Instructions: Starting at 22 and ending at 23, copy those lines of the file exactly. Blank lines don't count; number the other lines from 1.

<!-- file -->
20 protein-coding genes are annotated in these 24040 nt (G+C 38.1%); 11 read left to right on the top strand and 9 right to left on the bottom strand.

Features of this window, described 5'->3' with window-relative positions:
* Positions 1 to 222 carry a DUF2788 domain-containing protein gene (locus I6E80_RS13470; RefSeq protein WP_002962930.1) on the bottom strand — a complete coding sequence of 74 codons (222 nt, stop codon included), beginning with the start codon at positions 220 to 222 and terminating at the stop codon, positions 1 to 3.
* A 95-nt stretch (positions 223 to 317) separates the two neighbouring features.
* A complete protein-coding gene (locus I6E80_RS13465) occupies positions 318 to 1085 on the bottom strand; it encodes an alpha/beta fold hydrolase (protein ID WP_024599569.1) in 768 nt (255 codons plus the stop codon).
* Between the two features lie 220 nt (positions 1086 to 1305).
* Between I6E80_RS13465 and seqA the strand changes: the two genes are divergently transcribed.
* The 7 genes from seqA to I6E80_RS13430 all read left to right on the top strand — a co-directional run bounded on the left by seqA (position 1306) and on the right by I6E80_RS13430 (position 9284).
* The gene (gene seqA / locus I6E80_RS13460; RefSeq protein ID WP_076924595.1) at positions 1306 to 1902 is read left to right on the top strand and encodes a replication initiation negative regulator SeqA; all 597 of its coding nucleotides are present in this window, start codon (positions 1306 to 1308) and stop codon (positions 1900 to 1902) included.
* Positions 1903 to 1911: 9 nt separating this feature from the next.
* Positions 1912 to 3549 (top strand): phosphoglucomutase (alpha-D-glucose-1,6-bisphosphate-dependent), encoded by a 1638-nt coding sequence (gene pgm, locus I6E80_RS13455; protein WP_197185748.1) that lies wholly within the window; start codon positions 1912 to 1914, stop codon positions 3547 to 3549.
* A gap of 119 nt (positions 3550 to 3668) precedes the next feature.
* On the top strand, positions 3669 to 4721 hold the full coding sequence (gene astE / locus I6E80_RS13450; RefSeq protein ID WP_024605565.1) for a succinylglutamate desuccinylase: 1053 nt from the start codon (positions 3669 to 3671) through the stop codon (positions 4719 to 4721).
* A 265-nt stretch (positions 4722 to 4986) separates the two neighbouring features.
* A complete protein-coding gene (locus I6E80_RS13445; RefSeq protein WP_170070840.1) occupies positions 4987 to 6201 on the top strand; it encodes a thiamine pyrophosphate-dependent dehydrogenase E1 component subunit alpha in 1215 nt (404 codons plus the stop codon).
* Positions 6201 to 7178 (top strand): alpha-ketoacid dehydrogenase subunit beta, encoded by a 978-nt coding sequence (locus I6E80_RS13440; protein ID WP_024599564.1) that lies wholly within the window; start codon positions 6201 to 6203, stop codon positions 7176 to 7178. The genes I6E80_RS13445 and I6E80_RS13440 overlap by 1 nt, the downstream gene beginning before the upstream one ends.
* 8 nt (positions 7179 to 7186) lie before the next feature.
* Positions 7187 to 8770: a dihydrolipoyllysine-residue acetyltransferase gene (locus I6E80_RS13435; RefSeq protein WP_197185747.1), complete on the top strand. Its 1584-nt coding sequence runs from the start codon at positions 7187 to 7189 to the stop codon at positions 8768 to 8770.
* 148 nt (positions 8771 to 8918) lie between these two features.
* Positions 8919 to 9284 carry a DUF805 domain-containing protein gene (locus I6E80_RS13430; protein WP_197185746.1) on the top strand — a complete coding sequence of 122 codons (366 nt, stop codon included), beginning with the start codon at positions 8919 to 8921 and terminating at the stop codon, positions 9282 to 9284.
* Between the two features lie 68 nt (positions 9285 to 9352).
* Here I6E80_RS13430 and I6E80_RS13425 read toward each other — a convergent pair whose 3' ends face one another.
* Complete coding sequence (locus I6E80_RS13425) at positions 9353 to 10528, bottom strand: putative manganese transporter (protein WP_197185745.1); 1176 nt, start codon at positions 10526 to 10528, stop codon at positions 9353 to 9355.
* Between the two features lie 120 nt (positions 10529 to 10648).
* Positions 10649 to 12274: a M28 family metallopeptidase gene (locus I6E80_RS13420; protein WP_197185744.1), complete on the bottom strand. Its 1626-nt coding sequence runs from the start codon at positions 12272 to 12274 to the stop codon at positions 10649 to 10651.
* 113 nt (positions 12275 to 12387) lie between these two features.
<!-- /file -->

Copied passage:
* Here I6E80_RS13430 and I6E80_RS13425 read toward each other — a convergent pair whose 3' ends face one another.
* Complete coding sequence (locus I6E80_RS13425) at positions 9353 to 10528, bottom strand: putative manganese transporter (protein WP_197185745.1); 1176 nt, start codon at positions 10526 to 10528, stop codon at positions 9353 to 9355.